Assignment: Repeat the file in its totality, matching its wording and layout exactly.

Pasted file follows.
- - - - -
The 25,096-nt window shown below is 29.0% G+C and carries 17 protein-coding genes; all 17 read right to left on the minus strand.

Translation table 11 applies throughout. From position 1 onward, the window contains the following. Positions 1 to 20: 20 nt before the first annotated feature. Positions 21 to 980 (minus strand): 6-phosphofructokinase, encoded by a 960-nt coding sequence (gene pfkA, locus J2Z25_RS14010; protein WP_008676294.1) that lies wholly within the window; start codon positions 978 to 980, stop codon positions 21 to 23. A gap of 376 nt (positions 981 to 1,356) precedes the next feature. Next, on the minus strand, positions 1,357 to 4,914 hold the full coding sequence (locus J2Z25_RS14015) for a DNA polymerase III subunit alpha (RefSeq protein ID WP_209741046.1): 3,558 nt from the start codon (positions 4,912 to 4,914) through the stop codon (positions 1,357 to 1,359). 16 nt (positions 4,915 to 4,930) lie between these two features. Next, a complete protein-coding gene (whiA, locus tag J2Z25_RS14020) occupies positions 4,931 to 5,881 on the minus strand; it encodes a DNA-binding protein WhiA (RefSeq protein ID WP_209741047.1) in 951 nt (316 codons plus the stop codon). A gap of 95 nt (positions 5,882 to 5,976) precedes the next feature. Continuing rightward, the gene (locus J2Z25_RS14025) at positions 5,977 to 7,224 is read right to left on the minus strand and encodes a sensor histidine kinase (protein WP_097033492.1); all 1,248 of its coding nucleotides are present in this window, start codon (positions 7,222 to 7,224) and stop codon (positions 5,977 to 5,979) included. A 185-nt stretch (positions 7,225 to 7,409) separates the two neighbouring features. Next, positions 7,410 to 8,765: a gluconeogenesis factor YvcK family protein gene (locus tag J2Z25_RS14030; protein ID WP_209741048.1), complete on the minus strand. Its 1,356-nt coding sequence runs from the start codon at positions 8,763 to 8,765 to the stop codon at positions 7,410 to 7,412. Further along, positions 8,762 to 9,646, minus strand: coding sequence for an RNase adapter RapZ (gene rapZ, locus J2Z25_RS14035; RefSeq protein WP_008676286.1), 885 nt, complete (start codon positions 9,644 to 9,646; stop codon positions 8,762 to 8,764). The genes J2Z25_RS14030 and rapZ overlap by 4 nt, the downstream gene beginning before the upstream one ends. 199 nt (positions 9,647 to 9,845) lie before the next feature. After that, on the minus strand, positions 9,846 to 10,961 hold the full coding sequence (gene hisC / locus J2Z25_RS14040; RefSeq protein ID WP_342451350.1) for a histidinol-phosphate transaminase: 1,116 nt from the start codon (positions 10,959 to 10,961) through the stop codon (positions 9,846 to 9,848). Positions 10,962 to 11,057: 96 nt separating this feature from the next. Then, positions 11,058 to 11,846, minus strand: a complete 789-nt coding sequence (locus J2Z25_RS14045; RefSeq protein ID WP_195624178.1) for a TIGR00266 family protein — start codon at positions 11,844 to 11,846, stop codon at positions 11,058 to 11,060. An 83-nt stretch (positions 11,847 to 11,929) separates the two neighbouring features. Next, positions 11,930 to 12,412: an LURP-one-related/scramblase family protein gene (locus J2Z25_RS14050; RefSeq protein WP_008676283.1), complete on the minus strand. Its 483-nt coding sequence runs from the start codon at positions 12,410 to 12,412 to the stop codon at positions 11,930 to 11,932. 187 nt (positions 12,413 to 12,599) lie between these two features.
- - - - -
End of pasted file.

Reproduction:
The 25,096-nt window shown below is 29.0% G+C and carries 17 protein-coding genes; all 17 read right to left on the minus strand.

Translation table 11 applies throughout. From position 1 onward, the window contains the following. Positions 1 to 20: 20 nt before the first annotated feature. Positions 21 to 980 (minus strand): 6-phosphofructokinase, encoded by a 960-nt coding sequence (gene pfkA, locus J2Z25_RS14010; protein WP_008676294.1) that lies wholly within the window; start codon positions 978 to 980, stop codon positions 21 to 23. A gap of 376 nt (positions 981 to 1,356) precedes the next feature. Next, on the minus strand, positions 1,357 to 4,914 hold the full coding sequence (locus J2Z25_RS14015) for a DNA polymerase III subunit alpha (RefSeq protein ID WP_209741046.1): 3,558 nt from the start codon (positions 4,912 to 4,914) through the stop codon (positions 1,357 to 1,359). 16 nt (positions 4,915 to 4,930) lie between these two features. Next, a complete protein-coding gene (whiA, locus tag J2Z25_RS14020) occupies positions 4,931 to 5,881 on the minus strand; it encodes a DNA-binding protein WhiA (RefSeq protein ID WP_209741047.1) in 951 nt (316 codons plus the stop codon). A gap of 95 nt (positions 5,882 to 5,976) precedes the next feature. Continuing rightward, the gene (locus J2Z25_RS14025) at positions 5,977 to 7,224 is read right to left on the minus strand and encodes a sensor histidine kinase (protein WP_097033492.1); all 1,248 of its coding nucleotides are present in this window, start codon (positions 7,222 to 7,224) and stop codon (positions 5,977 to 5,979) included. A 185-nt stretch (positions 7,225 to 7,409) separates the two neighbouring features. Next, positions 7,410 to 8,765: a gluconeogenesis factor YvcK family protein gene (locus tag J2Z25_RS14030; protein ID WP_209741048.1), complete on the minus strand. Its 1,356-nt coding sequence runs from the start codon at positions 8,763 to 8,765 to the stop codon at positions 7,410 to 7,412. Further along, positions 8,762 to 9,646, minus strand: coding sequence for an RNase adapter RapZ (gene rapZ, locus J2Z25_RS14035; RefSeq protein WP_008676286.1), 885 nt, complete (start codon positions 9,644 to 9,646; stop codon positions 8,762 to 8,764). The genes J2Z25_RS14030 and rapZ overlap by 4 nt, the downstream gene beginning before the upstream one ends. 199 nt (positions 9,647 to 9,845) lie before the next feature. After that, on the minus strand, positions 9,846 to 10,961 hold the full coding sequence (gene hisC / locus J2Z25_RS14040; RefSeq protein ID WP_342451350.1) for a histidinol-phosphate transaminase: 1,116 nt from the start codon (positions 10,959 to 10,961) through the stop codon (positions 9,846 to 9,848). Positions 10,962 to 11,057: 96 nt separating this feature from the next. Then, positions 11,058 to 11,846, minus strand: a complete 789-nt coding sequence (locus J2Z25_RS14045; RefSeq protein ID WP_195624178.1) for a TIGR00266 family protein — start codon at positions 11,844 to 11,846, stop codon at positions 11,058 to 11,060. An 83-nt stretch (positions 11,847 to 11,929) separates the two neighbouring features. Next, positions 11,930 to 12,412: an LURP-one-related/scramblase family protein gene (locus J2Z25_RS14050; RefSeq protein WP_008676283.1), complete on the minus strand. Its 483-nt coding sequence runs from the start codon at positions 12,410 to 12,412 to the stop codon at positions 11,930 to 11,932. 187 nt (positions 12,413 to 12,599) lie between these two features.